• If you are concerned about ticks, be sure to inspect your body and scalp in search of moving insects before they have a chance to latch on. If an attached tick is discovered, immediately remove it using tweezers. Do not try unsound methods like finger nail polish or a lit match. This could cause the tick to expel disease-carrying fluids into the skin.

 Watch this brief YouTube video on tick exposure and prevention.

Mental Health Center to host community event on opioid misuse
June 21, 2017

News outlets, criminal justice agencies and health organizations across the county have characterized opioid misuse and addiction as an escalating public health crisis.

The Johnson County Mental Health Center will host a community conversation and panel discussion on opioid misuse 8:30 a.m. to noon on Thursday, June 29, at the Ball Conference Center, 21350 W. 153rd St. in Olathe.

County stakeholders will participate in a discussion about opioid misuse as a concerning trend, local responses and developing strategies for future efforts.

The event will include Johnson County District Attorney Steve Howe, members of law enforcement, Johnson County Emergency Medical Services and medical doctors from the University of Kansas, as well as Cottonwood Springs psychiatric hospital in Olathe.

The Centers for Disease Control and Prevention report that drug overdose deaths continue to increase in the United States, and the majority of drug overdose deaths (more than six out of 10) involve an opioid. CDC data indicate 91 Americans die every day from an opioid overdose (that includes prescription opioids and heroin).

“One lost life is too many,” said Tim DeWeese, director of the Johnson County Mental Health Center. “Individuals in Johnson County are dying from opioid misuse, and we have a responsibility to provide effective prevention and treatment services for the health and well-being of our community.”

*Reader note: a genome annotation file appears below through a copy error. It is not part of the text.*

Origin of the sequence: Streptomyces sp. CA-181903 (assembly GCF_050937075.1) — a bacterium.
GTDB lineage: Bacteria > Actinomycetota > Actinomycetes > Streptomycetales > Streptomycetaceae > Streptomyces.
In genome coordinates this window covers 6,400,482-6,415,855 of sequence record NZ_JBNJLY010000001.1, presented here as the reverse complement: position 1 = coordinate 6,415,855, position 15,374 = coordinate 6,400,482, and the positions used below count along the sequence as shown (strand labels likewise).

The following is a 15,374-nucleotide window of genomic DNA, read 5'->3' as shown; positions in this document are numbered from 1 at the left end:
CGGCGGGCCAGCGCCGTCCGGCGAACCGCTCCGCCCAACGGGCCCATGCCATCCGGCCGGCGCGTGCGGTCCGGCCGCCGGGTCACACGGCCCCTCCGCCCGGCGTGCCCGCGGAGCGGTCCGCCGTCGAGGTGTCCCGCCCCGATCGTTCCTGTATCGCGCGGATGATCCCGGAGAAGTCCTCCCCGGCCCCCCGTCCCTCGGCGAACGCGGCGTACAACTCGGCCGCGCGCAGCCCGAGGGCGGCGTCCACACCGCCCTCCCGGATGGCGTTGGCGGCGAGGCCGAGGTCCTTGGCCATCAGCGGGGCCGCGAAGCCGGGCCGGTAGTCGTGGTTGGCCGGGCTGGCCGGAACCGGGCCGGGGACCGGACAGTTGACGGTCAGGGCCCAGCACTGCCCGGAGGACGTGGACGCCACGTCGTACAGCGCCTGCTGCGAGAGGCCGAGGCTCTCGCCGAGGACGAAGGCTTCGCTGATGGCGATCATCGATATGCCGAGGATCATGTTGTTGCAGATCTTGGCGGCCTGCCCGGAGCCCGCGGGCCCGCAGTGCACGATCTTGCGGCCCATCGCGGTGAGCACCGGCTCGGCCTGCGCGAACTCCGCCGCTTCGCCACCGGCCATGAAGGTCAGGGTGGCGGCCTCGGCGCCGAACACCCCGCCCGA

The event is free and open to the public, but attendees are asked to register at jcmhcevents@jocogov.org or 913-715-7880. More information is available on Facebook.

Watch "Crazy for You" at The Theatre in the Park
April 3, 2019

Johnson County Park and Recreation continued its 48th season of The Theatre in the Park on Friday, June 16 with its production of Crazy for You.

Crazy for You follows the story of a well-to-do 1930s playboy whose dream in life is to dance. This story with music and lyrics by George and Ira Gershwin is a high-energy comedy that includes mistaken identity, plot twists and fabulous dance numbers.

Crazy for You plays at TTIP until Saturday, June 23. For tickets, go to The Theatre in the Park website.

Be prepared for the heat of summer
April 3, 2019

The summer solstice may not arrive until next week, however, summer is already here in Johnson County. Here are some informative items and tips for managing the increasing temperatures over the next few days and beyond.

The Johnson County Department of Health and Environment, in cooperation with the Johnson County Library, encourages citizens who need a place to cool down during hot days to visit one of 13 library branches. All of these facilities will be available during normal business hours. Visit jocolibrary.com for hours of operation.

Heat stroke is the most serious heat-related illness. It occurs when the body becomes unable to control its temperature: the body's temperature rises rapidly, the body loses its ability to sweat and it is unable to cool down. Body temperatures rise to 106°F or higher within 10 to 15 minutes. Heat stroke can cause death or permanent disability if emergency treatment is not provided.

Signs and symptoms of Heat Stroke vary but may include the following:

  • An extremely high body temperature (above 103°F)
  • Red, hot, and dry skin (no sweating)
  • Rapid, strong pulse
  • Throbbing headache
  • Dizziness
  • Nausea

Heat exhaustion is a milder form of heat-related illness that can develop after several days of exposure to high temperatures and inadequate or unbalanced replacement of fluids.